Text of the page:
Printmaking was integral to Lichtenstein’s practice and he played an active role in the renaissance of American printmaking in the 1960s. Throughout his career he created some 350 printed works, primarily with imagery and motifs that echoed his work in painting. This printwork was part of a portfolio created as an observance of the Bicentennial of the United States (1776-1976), and in keeping with the celebratory tributes, is an eruption of colour and motion. The work is typical of Lichtenstein’s output, characterised by a highly simplified colour scheme, stylised forms and black outlines.
|Medium||Lithograph with silkscreen|
|Dimensions||76 x 56.7 cm Framed: 88 x 67.5 cm|
|Credit Line||IMMA Collection: The Novak/O'Doherty Collection at IMMA Gift, The American Ireland Fund, 2014|
|Copyright||For copyright information, please contact the IMMA Collections team: [email protected].|
For copyright information, please contact the IMMA Collections team: [email protected].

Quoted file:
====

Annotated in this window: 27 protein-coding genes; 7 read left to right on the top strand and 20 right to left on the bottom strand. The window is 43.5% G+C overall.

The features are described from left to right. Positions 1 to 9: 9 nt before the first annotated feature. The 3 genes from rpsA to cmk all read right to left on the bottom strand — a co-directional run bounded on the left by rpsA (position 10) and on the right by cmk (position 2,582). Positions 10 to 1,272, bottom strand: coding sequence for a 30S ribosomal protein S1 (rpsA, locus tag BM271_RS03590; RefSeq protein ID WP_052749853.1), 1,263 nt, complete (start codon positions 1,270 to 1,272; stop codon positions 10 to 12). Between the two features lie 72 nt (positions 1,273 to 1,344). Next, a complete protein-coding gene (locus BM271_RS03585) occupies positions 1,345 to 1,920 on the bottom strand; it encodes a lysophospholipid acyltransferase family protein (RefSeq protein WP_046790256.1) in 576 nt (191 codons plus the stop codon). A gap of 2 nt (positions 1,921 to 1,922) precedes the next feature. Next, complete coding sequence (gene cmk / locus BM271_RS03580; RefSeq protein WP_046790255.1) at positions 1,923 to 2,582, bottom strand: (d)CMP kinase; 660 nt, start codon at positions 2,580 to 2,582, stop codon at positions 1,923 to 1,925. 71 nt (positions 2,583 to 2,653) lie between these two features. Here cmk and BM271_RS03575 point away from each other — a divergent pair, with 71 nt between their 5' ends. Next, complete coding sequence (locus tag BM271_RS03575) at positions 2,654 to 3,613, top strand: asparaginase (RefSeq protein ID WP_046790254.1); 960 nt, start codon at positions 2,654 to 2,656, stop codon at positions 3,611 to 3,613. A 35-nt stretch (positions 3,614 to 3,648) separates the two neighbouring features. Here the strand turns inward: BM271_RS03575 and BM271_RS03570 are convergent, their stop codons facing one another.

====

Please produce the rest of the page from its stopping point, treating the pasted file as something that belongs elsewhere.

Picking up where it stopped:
American artist Roy Lichtenstein studied at the Art Students League. He was conscripted to the US Army during World War II, after which he attended Ohio State University. In the 1960s, along with Andy Warhol and Jasper Johns, Lichtenstein became a leading figure in the Pop Art movement. A major travelling retrospective of his work took place at the Art Institute of Chicago, the National Gallery of Art, Washington, Tate Modern, London, and the Centre Pompidou in Paris between 2012 and 2013.View Artist
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